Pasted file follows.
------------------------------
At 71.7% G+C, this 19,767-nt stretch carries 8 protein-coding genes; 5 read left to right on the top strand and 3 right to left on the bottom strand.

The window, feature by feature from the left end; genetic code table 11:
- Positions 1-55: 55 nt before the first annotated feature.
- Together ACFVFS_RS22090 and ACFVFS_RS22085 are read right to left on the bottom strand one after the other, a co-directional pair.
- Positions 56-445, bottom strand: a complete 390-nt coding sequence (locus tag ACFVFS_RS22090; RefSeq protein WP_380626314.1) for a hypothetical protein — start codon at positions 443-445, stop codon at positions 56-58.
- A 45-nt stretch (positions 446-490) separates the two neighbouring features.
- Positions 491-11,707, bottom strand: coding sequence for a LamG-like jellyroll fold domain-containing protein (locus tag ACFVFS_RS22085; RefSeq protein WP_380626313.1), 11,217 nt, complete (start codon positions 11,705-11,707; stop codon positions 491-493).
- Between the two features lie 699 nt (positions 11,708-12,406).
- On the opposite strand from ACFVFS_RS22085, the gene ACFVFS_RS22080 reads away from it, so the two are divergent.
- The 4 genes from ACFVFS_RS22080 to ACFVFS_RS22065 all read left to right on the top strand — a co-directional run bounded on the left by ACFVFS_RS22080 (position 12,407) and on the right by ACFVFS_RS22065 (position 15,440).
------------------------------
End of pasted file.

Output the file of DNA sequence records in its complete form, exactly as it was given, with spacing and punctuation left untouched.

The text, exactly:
At 71.7% G+C, this 19,767-nt stretch carries 8 protein-coding genes; 5 read left to right on the top strand and 3 right to left on the bottom strand.

The window, feature by feature from the left end; genetic code table 11:
- Positions 1-55: 55 nt before the first annotated feature.
- Together ACFVFS_RS22090 and ACFVFS_RS22085 are read right to left on the bottom strand one after the other, a co-directional pair.
- Positions 56-445, bottom strand: a complete 390-nt coding sequence (locus tag ACFVFS_RS22090; RefSeq protein WP_380626314.1) for a hypothetical protein — start codon at positions 443-445, stop codon at positions 56-58.
- A 45-nt stretch (positions 446-490) separates the two neighbouring features.
- Positions 491-11,707, bottom strand: coding sequence for a LamG-like jellyroll fold domain-containing protein (locus tag ACFVFS_RS22085; RefSeq protein WP_380626313.1), 11,217 nt, complete (start codon positions 11,705-11,707; stop codon positions 491-493).
- Between the two features lie 699 nt (positions 11,708-12,406).
- On the opposite strand from ACFVFS_RS22085, the gene ACFVFS_RS22080 reads away from it, so the two are divergent.
- The 4 genes from ACFVFS_RS22080 to ACFVFS_RS22065 all read left to right on the top strand — a co-directional run bounded on the left by ACFVFS_RS22080 (position 12,407) and on the right by ACFVFS_RS22065 (position 15,440).